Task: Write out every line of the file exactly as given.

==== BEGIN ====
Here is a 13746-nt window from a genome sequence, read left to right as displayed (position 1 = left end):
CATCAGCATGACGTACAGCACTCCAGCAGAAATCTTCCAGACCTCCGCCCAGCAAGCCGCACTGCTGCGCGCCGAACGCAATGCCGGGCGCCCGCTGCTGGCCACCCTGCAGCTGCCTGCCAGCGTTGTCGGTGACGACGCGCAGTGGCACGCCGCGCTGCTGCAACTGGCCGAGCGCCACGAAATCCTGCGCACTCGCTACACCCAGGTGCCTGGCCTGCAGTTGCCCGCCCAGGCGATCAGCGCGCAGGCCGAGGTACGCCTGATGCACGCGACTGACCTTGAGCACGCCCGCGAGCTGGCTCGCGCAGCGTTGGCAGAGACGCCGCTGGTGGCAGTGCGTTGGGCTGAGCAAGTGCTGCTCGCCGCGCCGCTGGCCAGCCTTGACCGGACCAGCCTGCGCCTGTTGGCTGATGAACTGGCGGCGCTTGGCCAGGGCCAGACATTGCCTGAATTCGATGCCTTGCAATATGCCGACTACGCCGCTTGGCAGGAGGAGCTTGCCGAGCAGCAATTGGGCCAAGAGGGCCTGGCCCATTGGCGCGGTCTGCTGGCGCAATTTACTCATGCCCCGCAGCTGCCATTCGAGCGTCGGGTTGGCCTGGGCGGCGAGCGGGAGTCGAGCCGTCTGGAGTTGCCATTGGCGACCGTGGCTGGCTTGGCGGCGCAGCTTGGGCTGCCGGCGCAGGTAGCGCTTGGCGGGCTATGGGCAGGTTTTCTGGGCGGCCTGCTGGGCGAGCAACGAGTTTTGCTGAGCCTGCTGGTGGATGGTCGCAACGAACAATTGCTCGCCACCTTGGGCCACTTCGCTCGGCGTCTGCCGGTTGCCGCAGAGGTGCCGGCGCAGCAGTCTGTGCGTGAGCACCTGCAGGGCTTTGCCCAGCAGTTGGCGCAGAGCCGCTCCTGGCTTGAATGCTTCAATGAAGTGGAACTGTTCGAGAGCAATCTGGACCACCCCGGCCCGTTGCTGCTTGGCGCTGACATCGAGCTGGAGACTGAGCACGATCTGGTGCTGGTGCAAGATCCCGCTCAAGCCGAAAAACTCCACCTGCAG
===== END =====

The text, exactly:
Here is a 13746-nt window from a genome sequence, read left to right as displayed (position 1 = left end):
CATCAGCATGACGTACAGCACTCCAGCAGAAATCTTCCAGACCTCCGCCCAGCAAGCCGCACTGCTGCGCGCCGAACGCAATGCCGGGCGCCCGCTGCTGGCCACCCTGCAGCTGCCTGCCAGCGTTGTCGGTGACGACGCGCAGTGGCACGCCGCGCTGCTGCAACTGGCCGAGCGCCACGAAATCCTGCGCACTCGCTACACCCAGGTGCCTGGCCTGCAGTTGCCCGCCCAGGCGATCAGCGCGCAGGCCGAGGTACGCCTGATGCACGCGACTGACCTTGAGCACGCCCGCGAGCTGGCTCGCGCAGCGTTGGCAGAGACGCCGCTGGTGGCAGTGCGTTGGGCTGAGCAAGTGCTGCTCGCCGCGCCGCTGGCCAGCCTTGACCGGACCAGCCTGCGCCTGTTGGCTGATGAACTGGCGGCGCTTGGCCAGGGCCAGACATTGCCTGAATTCGATGCCTTGCAATATGCCGACTACGCCGCTTGGCAGGAGGAGCTTGCCGAGCAGCAATTGGGCCAAGAGGGCCTGGCCCATTGGCGCGGTCTGCTGGCGCAATTTACTCATGCCCCGCAGCTGCCATTCGAGCGTCGGGTTGGCCTGGGCGGCGAGCGGGAGTCGAGCCGTCTGGAGTTGCCATTGGCGACCGTGGCTGGCTTGGCGGCGCAGCTTGGGCTGCCGGCGCAGGTAGCGCTTGGCGGGCTATGGGCAGGTTTTCTGGGCGGCCTGCTGGGCGAGCAACGAGTTTTGCTGAGCCTGCTGGTGGATGGTCGCAACGAACAATTGCTCGCCACCTTGGGCCACTTCGCTCGGCGTCTGCCGGTTGCCGCAGAGGTGCCGGCGCAGCAGTCTGTGCGTGAGCACCTGCAGGGCTTTGCCCAGCAGTTGGCGCAGAGCCGCTCCTGGCTTGAATGCTTCAATGAAGTGGAACTGTTCGAGAGCAATCTGGACCACCCCGGCCCGTTGCTGCTTGGCGCTGACATCGAGCTGGAGACTGAGCACGATCTGGTGCTGGTGCAAGATCCCGCTCAAGCCGAAAAACTCCACCTGCAG